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Cloud Security

4/19/2018
08:05 AM
Jeffrey Burt
Jeffrey Burt
Jeffrey Burt
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In Wake of Spectre & Meltdown, Intel Shifts Memory Scanning to GPU

At the RSA Conference this week, Intel introduced several silicon-level security technologies, including moving memory scanning from the CPU to the GPU, as part of its larger 'security-first' strategy following the Spectre and Meltdown issues.

The Spectre and Meltdown side-channel security flaws that became public in January and shook the processor industry put a bullseye on Intel more than other chipmakers and forced the company to take the lead in addressing the need for greater security measures at the silicon level.

After initial stumbles, Intel issued a series of patches and microcode to address the vulnerabilities in its microprocessors that were discovered by Google, and at the CES 2018 show that month and in a couple of open letters issued later, CEO Brian Krzanich promised a "security-first" approach for the company's chips. (See Intel Will Leave Some Chips Without Spectre Patch.)

That silicon-level security approach has been evident this week in a series of announcements the chip maker made at the RSA 2018 Conference in San Francisco.

Among the new technologies Intel introduced was its Threat Detection Technology, designed to help systems more quickly detect advanced cyber threats, and included Accelerated Memory Scanning, which offloads the compute-intensive job of scanning for memory-based threats from the CPU to an integrated GPU.

The move is designed to improve the capability of systems to detect such exploits while significantly reducing the heavy tax on the performance and power consumption of the CPU cores. Early benchmarks of the technology showed CPU utilization dropping from 20% to a little as 2%, Rick Echevarria, vice president of Intel's Software and Services Group and general manager of its Platforms Security Division, wrote in a post on the company blog.

Microsoft officials said the software maker is integrating the Accelerated Memory Scanning technology into the antivirus capability of its Microsoft Windows Defender Advanced Threat Protection (ATP) offering in systems running on Intel's 6th-, 7th- and 8th-generation Core processors.

Intel's decision to move memory scanning to GPUs makes sense, Patrick Moorhead, principal analyst with Moor Insights and Strategy, told Security Now in an email.

"GPUs are best at very highly parallelized, simple tasks and this is exactly what memory scanning are all about," Moorhead wrote, adding that it will deliver "a huge improvement over CPU-only. This demonstrates that Intel is choosing security over pushing CPU performance. Intel for years was an 'x86 CPU' house and pretty much all roads led to a CPU. Now with the Altera, Nervana, Movidius and MobilEye acquisitions, times are changing as Intel has embraced heterogeneous computing. Intel could have chosen not to offload the very capable CPU over a GPU, but instead chose the best technical solution to better secure the platform."

Intel's security push
Another part of the Threat Detection Technology introduction was Advanced Platform Telemetry, which draws on machine learning algorithms with platform telemetry to not only improve the detection of advanced threats but also reduce false positives and reduce the impact on system performance.

Cisco is putting the technology into its Tetration data center and cloud security platform for systems powered by Intel's Skylake Xeon Scalable Processors.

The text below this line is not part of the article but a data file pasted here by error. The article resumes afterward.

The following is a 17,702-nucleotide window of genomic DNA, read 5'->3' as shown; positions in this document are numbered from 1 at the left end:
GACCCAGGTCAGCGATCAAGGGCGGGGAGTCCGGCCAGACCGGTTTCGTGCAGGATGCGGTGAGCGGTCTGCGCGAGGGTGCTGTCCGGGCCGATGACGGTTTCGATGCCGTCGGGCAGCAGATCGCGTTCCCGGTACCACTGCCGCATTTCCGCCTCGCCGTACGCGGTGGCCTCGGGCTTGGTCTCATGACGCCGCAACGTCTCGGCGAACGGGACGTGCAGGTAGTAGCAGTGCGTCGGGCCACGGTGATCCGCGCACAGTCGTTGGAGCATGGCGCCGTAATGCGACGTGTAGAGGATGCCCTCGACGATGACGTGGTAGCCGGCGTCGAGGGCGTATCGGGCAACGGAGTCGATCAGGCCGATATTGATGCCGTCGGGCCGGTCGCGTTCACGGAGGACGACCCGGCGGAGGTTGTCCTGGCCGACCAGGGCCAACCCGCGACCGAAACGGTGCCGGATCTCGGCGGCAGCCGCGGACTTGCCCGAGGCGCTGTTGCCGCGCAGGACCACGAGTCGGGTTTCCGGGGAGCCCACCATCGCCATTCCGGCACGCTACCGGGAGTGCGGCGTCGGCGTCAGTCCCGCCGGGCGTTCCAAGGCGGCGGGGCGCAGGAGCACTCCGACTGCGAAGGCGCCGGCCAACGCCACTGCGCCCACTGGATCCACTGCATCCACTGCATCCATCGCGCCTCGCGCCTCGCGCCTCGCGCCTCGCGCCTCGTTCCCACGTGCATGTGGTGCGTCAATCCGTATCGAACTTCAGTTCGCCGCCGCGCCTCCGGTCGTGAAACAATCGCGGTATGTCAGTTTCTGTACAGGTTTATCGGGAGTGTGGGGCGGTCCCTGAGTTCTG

Intel also launched Intel Security Essentials, which are designed to drive a consistent set of root-of-trust hardware security capabilities across Intel's Core, Intel Xeon and Intel Atom processor platforms.


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"These capabilities are platform integrity technologies for secure boot, hardware protections (for data, keys and other digital assets), accelerated cryptography and trusted execution enclaves to protect applications at runtime," Echevarria wrote in his blog post. "This standard set of capabilities will accelerate trusted computing as customers build solutions rooted in hardware-based protections."

Moorhead noted that the partnerships with vendors such as Microsoft and Cisco are important in security, where the more data a company has to work with, the quicker the industry as a whole can address and prevent issues before damage is done.

The analyst also applauded Intel's response to the Spectre and Meltdown vulnerabilities, particularly given that it was Intel that was first linked to the security flaws, even though they impacted competitors as well. Essentially, by exploiting the flaws in the chips, hackers can access the operating system's kernel memory.

The weak link is the way the chips handle "speculative execution," which is done to increase performance by predicting the path of a particular task to find the fastest way to complete it.

"It affected Arm, AMD and Intel, yet Intel took the brunt of the public scorn," Moorhead wrote. "Intel then over-communicated to a fault, which thrust them again and again into the spotlight. They also communicated on behalf of other companies like Apple, Microsoft Azure, and GCP [Google Cloud Platform]. Note there have been no verified attacks or damage done. The final impactful thing Intel did was to form a division, reporting into [Krzanich], that can throw yellow flags and delay architectures and products. This is a big deal."

Related posts:

— Jeffrey Burt is a long-time tech journalist whose work has appeared in such publications as eWEEK, The Next Platform and Channelnomics.

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